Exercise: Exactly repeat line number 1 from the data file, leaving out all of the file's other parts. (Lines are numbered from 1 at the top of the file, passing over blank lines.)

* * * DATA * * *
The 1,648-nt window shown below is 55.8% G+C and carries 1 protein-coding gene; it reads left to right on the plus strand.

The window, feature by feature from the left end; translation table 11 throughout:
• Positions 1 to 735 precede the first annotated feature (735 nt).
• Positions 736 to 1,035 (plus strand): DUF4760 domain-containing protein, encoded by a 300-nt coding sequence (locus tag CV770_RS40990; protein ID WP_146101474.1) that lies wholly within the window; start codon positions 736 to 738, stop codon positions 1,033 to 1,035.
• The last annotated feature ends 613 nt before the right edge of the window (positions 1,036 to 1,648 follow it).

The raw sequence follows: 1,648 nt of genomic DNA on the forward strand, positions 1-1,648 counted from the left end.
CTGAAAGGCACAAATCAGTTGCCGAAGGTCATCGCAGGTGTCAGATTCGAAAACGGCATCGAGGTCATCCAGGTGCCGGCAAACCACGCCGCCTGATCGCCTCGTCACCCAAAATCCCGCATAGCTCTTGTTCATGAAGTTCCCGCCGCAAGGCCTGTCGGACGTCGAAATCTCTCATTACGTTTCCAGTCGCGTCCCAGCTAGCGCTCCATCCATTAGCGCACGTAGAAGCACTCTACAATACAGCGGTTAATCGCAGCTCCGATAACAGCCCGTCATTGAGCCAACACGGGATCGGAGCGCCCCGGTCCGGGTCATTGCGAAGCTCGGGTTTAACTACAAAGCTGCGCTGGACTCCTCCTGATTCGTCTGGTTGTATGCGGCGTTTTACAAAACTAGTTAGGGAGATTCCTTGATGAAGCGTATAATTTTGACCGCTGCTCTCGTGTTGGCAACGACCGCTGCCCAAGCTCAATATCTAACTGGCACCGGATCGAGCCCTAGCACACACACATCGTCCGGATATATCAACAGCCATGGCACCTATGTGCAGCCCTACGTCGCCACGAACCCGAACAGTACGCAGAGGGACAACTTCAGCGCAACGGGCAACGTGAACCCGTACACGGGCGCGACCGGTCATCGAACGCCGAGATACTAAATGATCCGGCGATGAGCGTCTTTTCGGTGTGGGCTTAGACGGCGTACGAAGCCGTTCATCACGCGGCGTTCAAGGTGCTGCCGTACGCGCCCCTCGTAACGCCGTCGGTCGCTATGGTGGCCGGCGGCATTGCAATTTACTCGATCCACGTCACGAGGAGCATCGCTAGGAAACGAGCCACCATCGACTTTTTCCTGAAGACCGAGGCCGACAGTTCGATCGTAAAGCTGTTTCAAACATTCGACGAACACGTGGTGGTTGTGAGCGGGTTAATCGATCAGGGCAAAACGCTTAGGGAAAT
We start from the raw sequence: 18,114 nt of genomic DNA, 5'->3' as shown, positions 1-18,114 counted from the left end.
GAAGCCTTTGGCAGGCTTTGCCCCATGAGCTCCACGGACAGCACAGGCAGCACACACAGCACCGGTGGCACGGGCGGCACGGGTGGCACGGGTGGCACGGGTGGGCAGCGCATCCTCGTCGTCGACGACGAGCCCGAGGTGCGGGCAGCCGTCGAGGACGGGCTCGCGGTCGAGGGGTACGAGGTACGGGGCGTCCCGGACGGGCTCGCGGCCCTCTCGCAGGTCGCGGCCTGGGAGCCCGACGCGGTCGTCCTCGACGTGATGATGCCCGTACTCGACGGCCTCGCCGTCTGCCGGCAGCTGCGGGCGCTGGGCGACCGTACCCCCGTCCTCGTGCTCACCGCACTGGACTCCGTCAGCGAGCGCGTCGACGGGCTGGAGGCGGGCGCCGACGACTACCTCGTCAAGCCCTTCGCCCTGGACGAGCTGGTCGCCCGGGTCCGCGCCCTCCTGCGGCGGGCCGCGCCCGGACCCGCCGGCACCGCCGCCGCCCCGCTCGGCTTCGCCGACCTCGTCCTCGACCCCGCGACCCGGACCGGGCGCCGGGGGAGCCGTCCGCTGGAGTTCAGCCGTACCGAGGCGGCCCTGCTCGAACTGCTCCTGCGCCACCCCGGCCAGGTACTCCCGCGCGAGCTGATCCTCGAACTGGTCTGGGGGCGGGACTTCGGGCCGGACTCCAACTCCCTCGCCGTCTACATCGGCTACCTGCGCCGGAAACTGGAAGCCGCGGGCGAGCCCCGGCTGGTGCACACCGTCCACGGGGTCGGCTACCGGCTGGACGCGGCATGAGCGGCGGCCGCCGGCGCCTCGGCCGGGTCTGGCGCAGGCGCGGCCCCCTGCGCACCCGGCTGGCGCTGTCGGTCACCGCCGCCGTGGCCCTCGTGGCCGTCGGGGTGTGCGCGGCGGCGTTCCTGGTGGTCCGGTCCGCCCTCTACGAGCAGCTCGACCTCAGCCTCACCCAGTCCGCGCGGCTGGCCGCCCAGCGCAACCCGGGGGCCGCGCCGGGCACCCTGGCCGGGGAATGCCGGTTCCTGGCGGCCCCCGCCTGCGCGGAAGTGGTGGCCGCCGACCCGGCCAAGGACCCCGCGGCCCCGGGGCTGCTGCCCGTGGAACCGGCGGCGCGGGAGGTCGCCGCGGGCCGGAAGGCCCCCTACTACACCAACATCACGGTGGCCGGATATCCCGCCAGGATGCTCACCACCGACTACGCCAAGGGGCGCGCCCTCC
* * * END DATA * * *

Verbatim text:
The 1,648-nt window shown below is 55.8% G+C and carries 1 protein-coding gene; it reads left to right on the plus strand.